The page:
Zuleikha Chaudhary is a director and lighting designer from New Delhi in India. She has made a name for herself as a director with stage productions of Ibsen, Brecht and Heiner Müller, among others. In addition, she has worked on several installation projects and has received several prizes for her work. Zuleikha Chaudhary has realized light installations such as Description of a Picture, based on text by Heiner Muller, (commissioned by the British Council) in 2005, and Propositions: On Text and Space II, based on Roland Schimmelpfennig’s Vorher/Nachher, (commissioned by the Max Mueller Bhavan, Mumbai and New Delhi) in 2011. She was Artist in Residence at Khoj in 2003 and 2010 as well as in Brussels in 2008 (Residency and Reflection). On Seeing, based on a text by Haruki Murakami, was a site-specific installation and performance, presented at Khoj Studios in 2008, at different theatre festivals, and at Essl Museum, Vienna in 2010.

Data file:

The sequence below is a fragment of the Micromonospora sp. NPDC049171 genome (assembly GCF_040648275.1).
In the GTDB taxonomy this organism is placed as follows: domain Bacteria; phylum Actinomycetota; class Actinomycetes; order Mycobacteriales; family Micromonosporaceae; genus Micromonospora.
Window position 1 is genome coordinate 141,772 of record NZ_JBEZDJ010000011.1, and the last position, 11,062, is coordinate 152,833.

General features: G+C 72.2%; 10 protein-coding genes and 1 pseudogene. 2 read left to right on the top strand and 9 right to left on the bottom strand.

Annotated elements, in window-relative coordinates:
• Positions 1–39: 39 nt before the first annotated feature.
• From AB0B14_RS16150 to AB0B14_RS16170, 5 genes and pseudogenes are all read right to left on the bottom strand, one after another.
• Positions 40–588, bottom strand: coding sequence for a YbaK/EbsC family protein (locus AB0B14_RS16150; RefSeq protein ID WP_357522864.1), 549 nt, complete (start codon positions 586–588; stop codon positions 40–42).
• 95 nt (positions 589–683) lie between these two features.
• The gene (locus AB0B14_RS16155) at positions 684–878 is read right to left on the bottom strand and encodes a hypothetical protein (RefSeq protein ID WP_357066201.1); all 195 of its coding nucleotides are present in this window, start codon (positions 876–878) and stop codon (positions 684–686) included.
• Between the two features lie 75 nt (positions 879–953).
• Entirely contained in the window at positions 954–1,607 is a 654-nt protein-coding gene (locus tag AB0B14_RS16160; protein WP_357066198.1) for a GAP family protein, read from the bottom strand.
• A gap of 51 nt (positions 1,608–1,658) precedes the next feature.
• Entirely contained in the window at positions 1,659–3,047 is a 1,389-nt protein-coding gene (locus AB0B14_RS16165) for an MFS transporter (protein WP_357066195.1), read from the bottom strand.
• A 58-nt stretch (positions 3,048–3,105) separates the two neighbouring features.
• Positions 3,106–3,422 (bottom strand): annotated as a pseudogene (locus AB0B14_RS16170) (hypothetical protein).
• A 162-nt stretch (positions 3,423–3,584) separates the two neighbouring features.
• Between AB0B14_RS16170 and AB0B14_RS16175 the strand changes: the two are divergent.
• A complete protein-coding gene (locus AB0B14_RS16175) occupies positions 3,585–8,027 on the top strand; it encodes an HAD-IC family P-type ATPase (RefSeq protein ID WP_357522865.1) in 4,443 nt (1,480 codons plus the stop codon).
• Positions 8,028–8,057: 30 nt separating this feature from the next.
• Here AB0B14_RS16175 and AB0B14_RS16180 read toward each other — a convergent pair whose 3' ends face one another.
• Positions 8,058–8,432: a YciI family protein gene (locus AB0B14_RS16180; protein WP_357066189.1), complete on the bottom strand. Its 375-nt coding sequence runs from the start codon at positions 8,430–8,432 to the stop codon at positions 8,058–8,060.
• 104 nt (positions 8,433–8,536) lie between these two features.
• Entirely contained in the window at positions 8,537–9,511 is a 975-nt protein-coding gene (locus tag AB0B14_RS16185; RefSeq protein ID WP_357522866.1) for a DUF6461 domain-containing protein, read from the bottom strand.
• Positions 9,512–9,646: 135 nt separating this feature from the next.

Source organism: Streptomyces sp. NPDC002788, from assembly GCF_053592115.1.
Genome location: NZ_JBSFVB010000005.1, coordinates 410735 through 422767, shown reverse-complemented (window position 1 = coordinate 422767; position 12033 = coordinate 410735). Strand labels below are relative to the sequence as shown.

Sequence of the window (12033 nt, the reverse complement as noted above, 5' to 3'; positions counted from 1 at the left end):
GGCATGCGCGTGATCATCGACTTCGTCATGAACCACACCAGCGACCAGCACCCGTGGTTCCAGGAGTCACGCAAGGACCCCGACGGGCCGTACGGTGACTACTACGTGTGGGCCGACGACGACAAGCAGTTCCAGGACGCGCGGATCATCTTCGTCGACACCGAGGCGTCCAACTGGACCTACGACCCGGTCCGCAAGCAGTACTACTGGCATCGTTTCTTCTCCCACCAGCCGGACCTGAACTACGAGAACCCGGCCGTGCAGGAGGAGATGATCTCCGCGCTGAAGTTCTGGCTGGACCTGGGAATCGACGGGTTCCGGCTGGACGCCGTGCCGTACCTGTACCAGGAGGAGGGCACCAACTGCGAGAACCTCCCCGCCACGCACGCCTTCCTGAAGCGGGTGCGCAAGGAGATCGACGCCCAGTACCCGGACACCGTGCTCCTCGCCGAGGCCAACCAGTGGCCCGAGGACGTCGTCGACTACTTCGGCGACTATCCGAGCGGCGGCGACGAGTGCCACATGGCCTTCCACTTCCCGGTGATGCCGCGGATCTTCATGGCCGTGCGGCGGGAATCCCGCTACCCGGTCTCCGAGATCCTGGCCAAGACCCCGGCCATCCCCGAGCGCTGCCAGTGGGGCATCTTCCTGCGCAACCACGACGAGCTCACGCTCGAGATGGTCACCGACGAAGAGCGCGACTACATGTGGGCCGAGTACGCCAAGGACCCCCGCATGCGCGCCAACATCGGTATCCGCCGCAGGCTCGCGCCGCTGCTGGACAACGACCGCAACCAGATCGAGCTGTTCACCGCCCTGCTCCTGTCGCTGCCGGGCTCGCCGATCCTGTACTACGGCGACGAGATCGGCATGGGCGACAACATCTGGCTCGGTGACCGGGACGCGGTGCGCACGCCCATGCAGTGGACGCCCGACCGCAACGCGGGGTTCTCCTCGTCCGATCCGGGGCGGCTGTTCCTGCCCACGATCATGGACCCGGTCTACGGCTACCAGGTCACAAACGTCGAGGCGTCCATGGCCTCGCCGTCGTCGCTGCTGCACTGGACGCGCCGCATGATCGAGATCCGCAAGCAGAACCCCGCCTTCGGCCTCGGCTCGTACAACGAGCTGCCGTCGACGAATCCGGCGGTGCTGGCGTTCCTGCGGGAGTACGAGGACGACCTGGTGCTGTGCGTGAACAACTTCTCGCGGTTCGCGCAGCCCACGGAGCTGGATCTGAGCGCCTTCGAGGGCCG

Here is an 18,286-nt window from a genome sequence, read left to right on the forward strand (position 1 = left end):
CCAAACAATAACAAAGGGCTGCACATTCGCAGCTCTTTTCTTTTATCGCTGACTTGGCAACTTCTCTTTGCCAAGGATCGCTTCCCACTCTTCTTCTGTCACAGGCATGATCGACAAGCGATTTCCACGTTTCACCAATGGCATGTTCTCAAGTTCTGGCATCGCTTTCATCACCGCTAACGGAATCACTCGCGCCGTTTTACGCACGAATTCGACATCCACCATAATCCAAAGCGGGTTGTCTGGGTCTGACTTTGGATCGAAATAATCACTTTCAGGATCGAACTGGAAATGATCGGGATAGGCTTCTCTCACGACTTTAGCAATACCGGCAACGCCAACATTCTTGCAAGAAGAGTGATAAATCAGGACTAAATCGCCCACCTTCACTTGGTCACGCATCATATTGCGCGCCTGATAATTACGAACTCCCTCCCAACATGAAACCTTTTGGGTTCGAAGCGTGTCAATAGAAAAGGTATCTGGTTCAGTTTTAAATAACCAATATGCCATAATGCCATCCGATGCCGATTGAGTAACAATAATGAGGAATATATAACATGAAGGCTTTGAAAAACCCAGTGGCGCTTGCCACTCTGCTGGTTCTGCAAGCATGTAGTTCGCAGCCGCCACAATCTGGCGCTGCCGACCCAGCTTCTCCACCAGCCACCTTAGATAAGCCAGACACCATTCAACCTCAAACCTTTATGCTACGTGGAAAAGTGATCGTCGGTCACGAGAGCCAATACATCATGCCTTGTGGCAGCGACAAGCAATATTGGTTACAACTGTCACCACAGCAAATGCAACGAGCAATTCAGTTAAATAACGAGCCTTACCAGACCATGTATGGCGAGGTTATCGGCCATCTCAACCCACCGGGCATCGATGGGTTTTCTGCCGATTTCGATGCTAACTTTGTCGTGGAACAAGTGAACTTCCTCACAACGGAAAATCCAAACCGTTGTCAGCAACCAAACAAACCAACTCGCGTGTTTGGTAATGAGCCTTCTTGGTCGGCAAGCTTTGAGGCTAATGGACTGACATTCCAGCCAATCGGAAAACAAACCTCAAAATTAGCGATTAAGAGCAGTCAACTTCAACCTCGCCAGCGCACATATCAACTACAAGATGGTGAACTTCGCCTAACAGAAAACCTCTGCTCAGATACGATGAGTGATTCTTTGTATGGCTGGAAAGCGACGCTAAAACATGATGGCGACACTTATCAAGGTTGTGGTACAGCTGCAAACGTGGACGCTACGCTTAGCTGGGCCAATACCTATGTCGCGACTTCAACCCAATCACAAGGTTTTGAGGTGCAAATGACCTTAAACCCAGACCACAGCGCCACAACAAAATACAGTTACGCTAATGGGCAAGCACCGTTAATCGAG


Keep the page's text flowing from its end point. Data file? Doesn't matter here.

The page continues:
Other selected site-specific installations and performances include Roland Schimmelpfennig’s Arabian Night 2006/2007, Siddhartha, based on Hermann Hesse 2005/2006, supported by Max Mueller Bhavan, Goethe Institut and The Mahabharata Project for the Prague Quadrenniale in 2003.
Aman Mojadidi, Afghanistan